The Internal Revenue Service just changed its tax rates for 2019, but taxpayers need not panic.
The IRS’s newly released rates and figures are simply adjusted for inflation, as it does every year.
The changes are a mere blip compared to the ones that taxpayers experienced in December 2017, when the Tax Cuts and Jobs Act, the largest revision to tax law in decades, became law.
The inflation-adjusted rates also don’t take effect until Jan. 1, which means taxpayers will not use these figures for their 2018 tax returns filed in 2019. The changes will generally affect returns filed in 2020, the IRS said.
The IRS also announced it’s using a new method for making adjustments for inflation, which will follow a slower-moving measure of inflation and could affect how much Americans owe in taxes in the long-term. The change could cost taxpayers $133.5 billion over a decade, according to Congress’s Joint Committee on Taxation.
Here are the adjusted rates:
• The standard deduction for single taxpayers and married individuals filing separately is increasing $200 to $12,200, and for married individuals filing jointly, the increase is $400, up to $24,400. The standard deduction for heads of households will be $18,350, a $350 increase.
• The tax brackets have also been adjusted slightly for inflation:
• 37% for individual single taxpayers with incomes over $510,300 ($612,350 for married couples filing jointly)
• 35% for income over $204,100 ($408,200 for married couples filing jointly)
• 32% for incomes over $160,725 ($321,450 for married couples filing jointly)
• 24% for incomes over $84,200 ($168,400 for married couples filing jointly)
• 22% for incomes over $39,475 ($78,950 for married couples filing jointly)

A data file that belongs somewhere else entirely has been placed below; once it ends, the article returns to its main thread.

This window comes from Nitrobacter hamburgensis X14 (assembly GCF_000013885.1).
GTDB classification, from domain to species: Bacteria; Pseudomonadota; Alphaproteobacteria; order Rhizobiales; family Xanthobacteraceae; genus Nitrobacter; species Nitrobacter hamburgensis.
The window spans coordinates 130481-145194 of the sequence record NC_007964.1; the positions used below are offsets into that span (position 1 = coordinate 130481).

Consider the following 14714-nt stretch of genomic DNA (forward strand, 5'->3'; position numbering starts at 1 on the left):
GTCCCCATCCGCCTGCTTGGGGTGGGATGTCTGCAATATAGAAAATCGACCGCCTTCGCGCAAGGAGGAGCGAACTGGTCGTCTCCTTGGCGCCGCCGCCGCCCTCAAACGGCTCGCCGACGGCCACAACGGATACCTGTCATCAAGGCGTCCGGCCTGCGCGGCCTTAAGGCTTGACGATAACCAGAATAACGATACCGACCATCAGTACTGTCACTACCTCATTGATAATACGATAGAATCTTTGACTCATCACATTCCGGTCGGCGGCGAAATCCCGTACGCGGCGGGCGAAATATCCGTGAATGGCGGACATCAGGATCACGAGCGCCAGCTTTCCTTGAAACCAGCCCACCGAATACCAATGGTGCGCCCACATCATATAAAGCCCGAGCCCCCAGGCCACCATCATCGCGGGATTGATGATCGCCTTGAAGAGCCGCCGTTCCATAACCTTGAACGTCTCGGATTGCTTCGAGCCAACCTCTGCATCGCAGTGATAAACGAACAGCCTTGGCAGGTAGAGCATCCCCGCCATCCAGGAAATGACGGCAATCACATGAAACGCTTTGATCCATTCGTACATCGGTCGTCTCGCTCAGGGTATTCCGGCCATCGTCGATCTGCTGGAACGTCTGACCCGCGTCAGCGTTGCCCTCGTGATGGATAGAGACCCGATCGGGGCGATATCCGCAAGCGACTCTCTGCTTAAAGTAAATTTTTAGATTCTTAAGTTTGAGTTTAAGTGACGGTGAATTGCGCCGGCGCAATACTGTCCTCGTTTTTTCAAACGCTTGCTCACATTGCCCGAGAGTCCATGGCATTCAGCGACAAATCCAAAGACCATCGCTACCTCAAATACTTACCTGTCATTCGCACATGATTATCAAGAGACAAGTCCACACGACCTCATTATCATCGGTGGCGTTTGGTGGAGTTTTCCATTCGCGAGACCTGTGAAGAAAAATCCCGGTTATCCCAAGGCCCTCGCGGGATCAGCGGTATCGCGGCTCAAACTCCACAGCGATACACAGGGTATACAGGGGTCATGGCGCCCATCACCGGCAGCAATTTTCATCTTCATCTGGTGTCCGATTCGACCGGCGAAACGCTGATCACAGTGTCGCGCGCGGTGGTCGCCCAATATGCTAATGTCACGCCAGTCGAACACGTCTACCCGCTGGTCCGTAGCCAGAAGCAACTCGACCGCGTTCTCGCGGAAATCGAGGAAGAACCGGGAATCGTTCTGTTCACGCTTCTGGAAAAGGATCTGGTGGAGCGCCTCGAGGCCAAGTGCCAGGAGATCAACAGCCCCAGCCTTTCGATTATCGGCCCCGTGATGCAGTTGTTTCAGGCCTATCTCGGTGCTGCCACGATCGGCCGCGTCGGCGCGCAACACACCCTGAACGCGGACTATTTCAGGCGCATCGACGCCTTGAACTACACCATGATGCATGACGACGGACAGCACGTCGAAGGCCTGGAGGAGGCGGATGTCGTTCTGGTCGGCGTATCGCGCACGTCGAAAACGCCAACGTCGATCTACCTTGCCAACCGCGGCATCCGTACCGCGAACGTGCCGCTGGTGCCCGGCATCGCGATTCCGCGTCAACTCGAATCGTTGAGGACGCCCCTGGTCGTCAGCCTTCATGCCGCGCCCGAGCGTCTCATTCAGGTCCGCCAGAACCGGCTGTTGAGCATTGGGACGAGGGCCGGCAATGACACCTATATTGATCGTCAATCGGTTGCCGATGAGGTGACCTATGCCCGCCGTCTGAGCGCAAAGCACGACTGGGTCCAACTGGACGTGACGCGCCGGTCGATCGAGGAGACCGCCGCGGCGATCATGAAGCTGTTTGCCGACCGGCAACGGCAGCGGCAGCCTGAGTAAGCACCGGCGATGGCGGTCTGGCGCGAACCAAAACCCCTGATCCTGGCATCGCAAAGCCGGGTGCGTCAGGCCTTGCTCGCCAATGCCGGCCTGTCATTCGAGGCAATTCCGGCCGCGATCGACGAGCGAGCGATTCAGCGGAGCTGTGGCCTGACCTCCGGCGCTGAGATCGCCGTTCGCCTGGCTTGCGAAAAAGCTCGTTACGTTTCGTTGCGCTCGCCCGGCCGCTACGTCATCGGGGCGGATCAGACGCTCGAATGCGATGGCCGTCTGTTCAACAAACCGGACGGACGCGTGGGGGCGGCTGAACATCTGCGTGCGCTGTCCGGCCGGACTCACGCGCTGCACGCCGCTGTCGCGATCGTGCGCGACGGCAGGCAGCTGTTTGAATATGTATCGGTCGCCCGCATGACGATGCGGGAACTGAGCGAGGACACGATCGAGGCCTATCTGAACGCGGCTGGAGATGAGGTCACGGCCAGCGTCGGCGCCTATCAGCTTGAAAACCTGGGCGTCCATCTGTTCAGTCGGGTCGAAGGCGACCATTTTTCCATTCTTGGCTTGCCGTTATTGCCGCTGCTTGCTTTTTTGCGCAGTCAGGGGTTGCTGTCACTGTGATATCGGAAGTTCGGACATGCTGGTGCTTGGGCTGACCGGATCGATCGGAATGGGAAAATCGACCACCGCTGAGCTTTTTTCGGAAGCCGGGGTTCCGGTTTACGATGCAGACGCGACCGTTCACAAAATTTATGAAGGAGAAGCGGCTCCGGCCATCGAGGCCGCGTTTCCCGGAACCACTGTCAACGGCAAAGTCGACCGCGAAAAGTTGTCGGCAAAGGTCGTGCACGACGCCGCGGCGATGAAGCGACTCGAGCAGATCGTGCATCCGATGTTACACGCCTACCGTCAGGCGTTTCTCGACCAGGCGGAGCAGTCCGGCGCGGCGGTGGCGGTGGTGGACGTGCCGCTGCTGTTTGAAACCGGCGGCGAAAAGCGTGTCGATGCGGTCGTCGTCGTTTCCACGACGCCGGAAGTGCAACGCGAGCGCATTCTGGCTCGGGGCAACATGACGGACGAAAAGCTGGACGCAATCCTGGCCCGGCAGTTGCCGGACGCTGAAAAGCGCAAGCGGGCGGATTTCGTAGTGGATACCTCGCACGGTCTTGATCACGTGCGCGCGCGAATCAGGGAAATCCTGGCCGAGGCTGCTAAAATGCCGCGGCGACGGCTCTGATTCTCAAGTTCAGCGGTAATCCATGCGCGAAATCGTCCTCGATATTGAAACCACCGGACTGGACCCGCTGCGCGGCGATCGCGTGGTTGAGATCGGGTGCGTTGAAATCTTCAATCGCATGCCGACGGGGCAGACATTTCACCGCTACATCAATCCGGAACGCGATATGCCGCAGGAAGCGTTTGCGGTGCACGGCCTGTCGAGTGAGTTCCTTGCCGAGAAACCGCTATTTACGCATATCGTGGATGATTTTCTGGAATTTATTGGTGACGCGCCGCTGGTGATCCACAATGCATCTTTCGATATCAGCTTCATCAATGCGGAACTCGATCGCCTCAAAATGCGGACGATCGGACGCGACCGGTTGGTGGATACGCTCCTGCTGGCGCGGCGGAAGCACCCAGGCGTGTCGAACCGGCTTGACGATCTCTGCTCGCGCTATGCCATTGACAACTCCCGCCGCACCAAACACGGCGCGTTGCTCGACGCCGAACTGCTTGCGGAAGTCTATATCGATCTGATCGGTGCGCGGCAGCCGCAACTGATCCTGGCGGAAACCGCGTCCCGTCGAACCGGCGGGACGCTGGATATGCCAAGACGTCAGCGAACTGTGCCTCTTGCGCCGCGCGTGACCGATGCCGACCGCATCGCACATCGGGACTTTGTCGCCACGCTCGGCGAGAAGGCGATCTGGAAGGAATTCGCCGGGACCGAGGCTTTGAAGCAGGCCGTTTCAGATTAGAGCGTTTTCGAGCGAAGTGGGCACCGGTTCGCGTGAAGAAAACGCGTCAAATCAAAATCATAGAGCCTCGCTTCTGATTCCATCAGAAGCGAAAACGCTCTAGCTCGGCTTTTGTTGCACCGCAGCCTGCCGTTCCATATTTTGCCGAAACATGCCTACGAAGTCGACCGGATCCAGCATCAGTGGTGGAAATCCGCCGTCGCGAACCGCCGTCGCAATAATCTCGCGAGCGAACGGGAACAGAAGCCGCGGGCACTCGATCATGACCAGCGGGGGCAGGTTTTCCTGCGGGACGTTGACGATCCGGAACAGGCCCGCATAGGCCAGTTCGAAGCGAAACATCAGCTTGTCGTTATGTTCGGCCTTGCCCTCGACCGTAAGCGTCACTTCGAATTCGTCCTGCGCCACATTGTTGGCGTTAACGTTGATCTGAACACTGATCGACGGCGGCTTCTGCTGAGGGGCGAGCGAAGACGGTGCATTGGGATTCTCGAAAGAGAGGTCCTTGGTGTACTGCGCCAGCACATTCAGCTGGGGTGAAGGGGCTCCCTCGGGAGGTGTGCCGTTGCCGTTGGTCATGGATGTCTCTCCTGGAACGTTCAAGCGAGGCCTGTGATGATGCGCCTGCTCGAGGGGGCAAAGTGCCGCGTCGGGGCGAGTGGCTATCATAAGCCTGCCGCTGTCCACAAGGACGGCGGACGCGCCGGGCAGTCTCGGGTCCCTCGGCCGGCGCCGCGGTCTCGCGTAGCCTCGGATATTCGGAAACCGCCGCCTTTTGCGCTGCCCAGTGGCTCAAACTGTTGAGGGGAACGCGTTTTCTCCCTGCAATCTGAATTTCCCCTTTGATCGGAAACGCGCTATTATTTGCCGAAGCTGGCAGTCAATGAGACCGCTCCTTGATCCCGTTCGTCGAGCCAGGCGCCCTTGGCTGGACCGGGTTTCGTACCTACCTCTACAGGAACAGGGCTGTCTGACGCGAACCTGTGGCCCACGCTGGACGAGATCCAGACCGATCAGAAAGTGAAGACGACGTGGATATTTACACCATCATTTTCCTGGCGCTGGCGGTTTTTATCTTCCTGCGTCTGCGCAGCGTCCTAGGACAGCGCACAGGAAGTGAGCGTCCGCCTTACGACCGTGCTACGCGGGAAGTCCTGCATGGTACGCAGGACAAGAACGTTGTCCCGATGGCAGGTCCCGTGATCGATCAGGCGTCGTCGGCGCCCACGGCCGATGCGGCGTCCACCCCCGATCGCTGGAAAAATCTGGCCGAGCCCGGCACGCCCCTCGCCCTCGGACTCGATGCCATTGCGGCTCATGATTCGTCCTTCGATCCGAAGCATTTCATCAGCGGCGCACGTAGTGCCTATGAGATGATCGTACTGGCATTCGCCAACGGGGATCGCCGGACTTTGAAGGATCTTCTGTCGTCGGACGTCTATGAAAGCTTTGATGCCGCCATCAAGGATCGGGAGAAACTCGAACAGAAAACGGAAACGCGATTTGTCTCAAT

• 12% for incomes over $9,700 ($19,400 for married couples filing jointly)
• 10% for incomes of $9,700 or less ($19,400 for married couples filing jointly)
•The Alternative Minimum Tax exemption is $71,700 and begins to phase out at $510,300 for single taxpayers ($111,700 for married couples filing jointly, where a phase out begins at $1,020,600).
• The Earned Income Credit is $6,557 for taxpayers filing jointly who have three or more qualifying children, up from $6,431 for tax year 2018.
• The monthly limit for the qualified transportation fringe benefit and qualified parking benefit is $265, up from $260. The limit for employees’ contributions to health flexible spending arrangements increased $50 to $2,700.
• The “individual mandate,” the penalty for not maintaining minimum health insurance coverage, has been eliminated under a provision of the Tax Cuts and Jobs Act.
Other changes, including those to the Lifetime Learning Credit, foreign earned income and self-only coverage in a Medical Savings account, can be found here.
The personal exemption for 2019 remains at $0 as part of the Tax Cuts and Jobs Act.
Even though these exemptions have disappeared, families with younger children haven’t been too heavily affected, said Wes Brown, a financial adviser at Rather & Kittrell Wealth Management in Knoxville, Tenn.
“They’ve gained a bigger child tax credit that’s partially refundable and their marginal tax bracket is going to be lower,” he said. Losing the personal exemption will likely have an impact on older married couples with no dependent children, who won’t see a tax benefit from having a mortgage and paying investment adviser fees.
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